concussion recovery


What is a Concussion:


A concussion is caused by a direct blow to the head or impulsive force transmitted through the head (whiplash). It is defined by a rapid onset of "short-lived" neurological impairments.
A concussion is a functional disturbance rather than a structural change. Imaging will not be able to diagnose a concussion. Imaging is useful in the diagnosis of skull fractures and hemorrhage.
A concussion is diagnosed via a collection of common features/clinical signs. Only 10% of concussions include a loss of consciousness (LOC).


Physical: LOC/amnesia, coordination*, balance*, dizziness*, headache*, nausea/vomiting, blurry or double vision*, light sensitivity*

Sleep Disturbances: Excessive, unable to initiate, unable to sustain

Behavior: Mood, irritability, labile

Cognitive: Reaction time, attention, memory, concentration, foggy brain

 

* Symptoms Wasatch Physical Therapy treats





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What happens when the body or head receives a concussive force and why you can sustain a concussion from a jarring force to the body. The brain is the equivalent of putting a jello mold in a sac of fluid and then inside a hard Tupperware container. When you shake the container there will be damage to several areas of the jello mold due to the instability of the structure. This is why every concussion is different, why symptoms can be mild or severe, and why you need to seek medical advice when you sustain a concussion.

Additional Resources:


Concussion Management Fact Sheet


The Queen of Concussions
See our concussion program's feature piece in the Deseret News written by Lee Benson


Lauren's "Defining Moment"
Spotlight from the APTA's PT in Motion June 2016 edition. You can also listen to the article via the podcast in this link.




red flags:


A concussion is not solely a sports related injury. The CDC estimates that 50% of concussions are due to falls. Concussions occur in motor vehicle accidents, falls, playground accidents, sports and a variety of other ways.


Signs to watch for:


Problems could arise over the first 24 - 48 hours. The athletes should not be left alone and must go to a hospital at once if they:

  • Have a headache that gets worse
  • Are very drowsy or can't be awakened
  • Can't recognize people or places
  • Have repeated vomiting
  • Behave unusually or seem confused; are very irritable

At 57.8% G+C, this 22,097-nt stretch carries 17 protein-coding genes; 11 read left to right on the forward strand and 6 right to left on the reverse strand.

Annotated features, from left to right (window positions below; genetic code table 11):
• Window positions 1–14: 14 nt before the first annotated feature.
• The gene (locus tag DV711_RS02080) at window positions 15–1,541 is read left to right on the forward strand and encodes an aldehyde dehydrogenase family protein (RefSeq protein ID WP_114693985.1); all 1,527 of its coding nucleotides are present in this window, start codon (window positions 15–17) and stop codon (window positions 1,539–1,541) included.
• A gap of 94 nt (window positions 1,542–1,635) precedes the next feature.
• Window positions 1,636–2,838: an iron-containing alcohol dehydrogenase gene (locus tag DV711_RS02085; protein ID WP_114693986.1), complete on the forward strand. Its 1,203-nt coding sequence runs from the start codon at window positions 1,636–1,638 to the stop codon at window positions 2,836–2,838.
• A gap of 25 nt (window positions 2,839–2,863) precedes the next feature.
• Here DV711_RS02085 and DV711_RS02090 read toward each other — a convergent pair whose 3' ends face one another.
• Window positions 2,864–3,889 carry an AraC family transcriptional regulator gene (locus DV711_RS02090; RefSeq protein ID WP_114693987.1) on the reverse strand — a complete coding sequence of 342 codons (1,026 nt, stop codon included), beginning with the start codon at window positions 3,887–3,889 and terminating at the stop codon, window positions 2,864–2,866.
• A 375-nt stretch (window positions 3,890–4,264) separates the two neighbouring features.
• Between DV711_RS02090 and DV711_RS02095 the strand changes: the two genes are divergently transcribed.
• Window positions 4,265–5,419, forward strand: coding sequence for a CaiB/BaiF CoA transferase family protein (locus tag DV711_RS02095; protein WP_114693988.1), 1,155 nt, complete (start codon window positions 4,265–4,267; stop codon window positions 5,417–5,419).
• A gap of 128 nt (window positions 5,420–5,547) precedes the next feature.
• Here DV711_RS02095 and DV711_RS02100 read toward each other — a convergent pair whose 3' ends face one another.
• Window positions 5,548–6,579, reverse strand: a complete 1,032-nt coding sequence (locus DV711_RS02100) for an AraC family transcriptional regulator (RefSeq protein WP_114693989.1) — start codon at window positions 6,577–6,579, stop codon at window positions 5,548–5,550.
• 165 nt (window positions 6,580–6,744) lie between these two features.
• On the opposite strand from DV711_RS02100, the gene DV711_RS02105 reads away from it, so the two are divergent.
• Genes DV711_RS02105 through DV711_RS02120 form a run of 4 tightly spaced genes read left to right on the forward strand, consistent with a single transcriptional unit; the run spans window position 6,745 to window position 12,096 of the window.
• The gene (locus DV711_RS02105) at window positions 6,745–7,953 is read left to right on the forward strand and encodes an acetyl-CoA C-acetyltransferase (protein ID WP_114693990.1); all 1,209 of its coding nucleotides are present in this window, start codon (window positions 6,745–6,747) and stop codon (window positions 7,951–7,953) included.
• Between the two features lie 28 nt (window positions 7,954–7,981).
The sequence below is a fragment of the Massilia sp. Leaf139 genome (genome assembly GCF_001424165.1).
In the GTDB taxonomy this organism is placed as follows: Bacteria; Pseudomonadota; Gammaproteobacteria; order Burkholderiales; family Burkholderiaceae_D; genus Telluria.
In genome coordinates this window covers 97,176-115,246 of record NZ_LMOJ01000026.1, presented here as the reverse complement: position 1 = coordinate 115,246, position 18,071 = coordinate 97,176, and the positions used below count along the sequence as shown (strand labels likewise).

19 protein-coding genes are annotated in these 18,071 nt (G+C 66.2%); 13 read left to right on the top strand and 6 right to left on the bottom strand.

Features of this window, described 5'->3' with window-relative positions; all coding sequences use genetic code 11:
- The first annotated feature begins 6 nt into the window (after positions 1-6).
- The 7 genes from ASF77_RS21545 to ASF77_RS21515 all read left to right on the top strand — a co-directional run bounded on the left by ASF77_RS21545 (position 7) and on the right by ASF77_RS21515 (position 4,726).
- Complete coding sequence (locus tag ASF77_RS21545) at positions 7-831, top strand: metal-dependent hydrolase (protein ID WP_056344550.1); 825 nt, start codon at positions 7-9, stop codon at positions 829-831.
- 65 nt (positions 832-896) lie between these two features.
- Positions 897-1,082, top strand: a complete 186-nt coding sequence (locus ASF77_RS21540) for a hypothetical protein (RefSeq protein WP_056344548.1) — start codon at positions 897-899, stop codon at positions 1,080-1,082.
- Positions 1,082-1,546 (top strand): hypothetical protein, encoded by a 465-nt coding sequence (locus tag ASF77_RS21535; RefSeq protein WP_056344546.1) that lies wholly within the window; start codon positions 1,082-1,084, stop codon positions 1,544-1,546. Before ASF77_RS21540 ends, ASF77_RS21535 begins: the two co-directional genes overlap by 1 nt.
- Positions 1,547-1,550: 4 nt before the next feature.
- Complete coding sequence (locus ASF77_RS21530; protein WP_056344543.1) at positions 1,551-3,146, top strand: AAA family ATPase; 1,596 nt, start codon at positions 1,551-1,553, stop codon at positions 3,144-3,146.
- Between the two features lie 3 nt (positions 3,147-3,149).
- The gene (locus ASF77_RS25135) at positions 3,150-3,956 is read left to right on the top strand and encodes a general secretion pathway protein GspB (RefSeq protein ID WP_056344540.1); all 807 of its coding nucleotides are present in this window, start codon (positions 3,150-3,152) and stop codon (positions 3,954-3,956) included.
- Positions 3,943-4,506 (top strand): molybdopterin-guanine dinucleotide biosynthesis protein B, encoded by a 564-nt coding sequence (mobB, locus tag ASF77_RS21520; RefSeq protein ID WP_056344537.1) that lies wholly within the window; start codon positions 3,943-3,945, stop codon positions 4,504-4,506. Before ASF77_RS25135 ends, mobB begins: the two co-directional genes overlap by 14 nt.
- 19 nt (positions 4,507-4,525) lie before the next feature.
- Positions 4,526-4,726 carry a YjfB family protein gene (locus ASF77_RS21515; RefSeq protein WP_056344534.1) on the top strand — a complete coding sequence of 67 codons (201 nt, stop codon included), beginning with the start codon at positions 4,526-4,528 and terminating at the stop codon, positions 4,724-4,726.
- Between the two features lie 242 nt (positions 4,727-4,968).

• Have seizures (arms and legs jerk uncontrollably)
  • Have weak or numb arms or legs
  • Are unsteady on their feet
  • Have slurred speech

Remember, it is better to be safe.

Consult your doctor after a suspected concussion.


baseline testing:


Baseline testing allows for an educated decision to be made regarding return to sport.

Wasatch Physical Therapy is proud to work in association with Concussion Educators for all community baseline testing.

Learn More



treatment for concussions:


Wasatch Physical Therapy offers early management for concussions including:


  • It is estimated that 90% of concussions will spontaneously recover within the first 4 weeks. Proper early management can ensure a speedy recovery.
  • Physical therapy for headaches, neck pain, and dizziness.
  • Craniosacral Therapy for neural calming and symptom management.

We provide medical recommendations for home therapy to speed up recovery and provide referrals to appropriate medical professionals for additional care and treatment.


Management for Protracted Recovery and Postconcussion Syndrome:

  • Vision therapy can begin as early as 2 weeks post injury. Vision therapy is helpful for individuals who have eye pain/strain with reading, decreased reading comprehension, headaches with school or computer work, and dizziness.
  • For those who continue to have significant symptoms by 2 weeks, early interventions may help to prevent prolonged recovery.
  • Vestibular Rehabilitation Therapy is important to assist with motion intolerance, vertigo, car sickness and visual disturbances

Wasatch Physical Therapy is proud to work with Think Head First as well as other medical professionals in the area.

Learn More



return to learn:

A child cannot be expected to return to sport until s/he can return to school. Evidence proves it is best for children to be at school. Accommodations can be made regarding percentage of the day the child is present, rest breaks, adjustment in workload and extra time for exams.

It is best to implement accommodations early rather than waiting for a 504 or an IEP. The majority of individuals with concussions will only require accommodations temporarily and these accommodations will be decreased as the student's symptoms resolve.




return to sport:


A graded return to sport allows for a safe environment for the athlete to get back out on the field. The protocol is well supported by research and the table below was retrieved from the 2012 Zurich Consensus Statement. A healthcare professional is capable of getting you or your child back to his/her favorite activities while minimizing risk of re-injury.

  • 90% of re-injury occurs within the first 10 days.
  • A safe return to sport should take a minimum of 10 days. However; research is showing it can take up to 30 days for the brain to heal from an initial injury.
  • Children and the elderly take the longest to recover.


Patient Testimonials

Please follow the link below to read actual testimonials about how Wasatch Sports Medicine Concussion Recovery has helped their patients.

Patient Testimonials



Please see the Brain Injury Alliance of Utah's page for support groups and information regarding brain injuries. We are proud to sponsor the BIAU's 5K Run, Walk, and Roll on May 21, 2016. For information to register see the BIAU's website or as us in the clinic!
http://biau.org/

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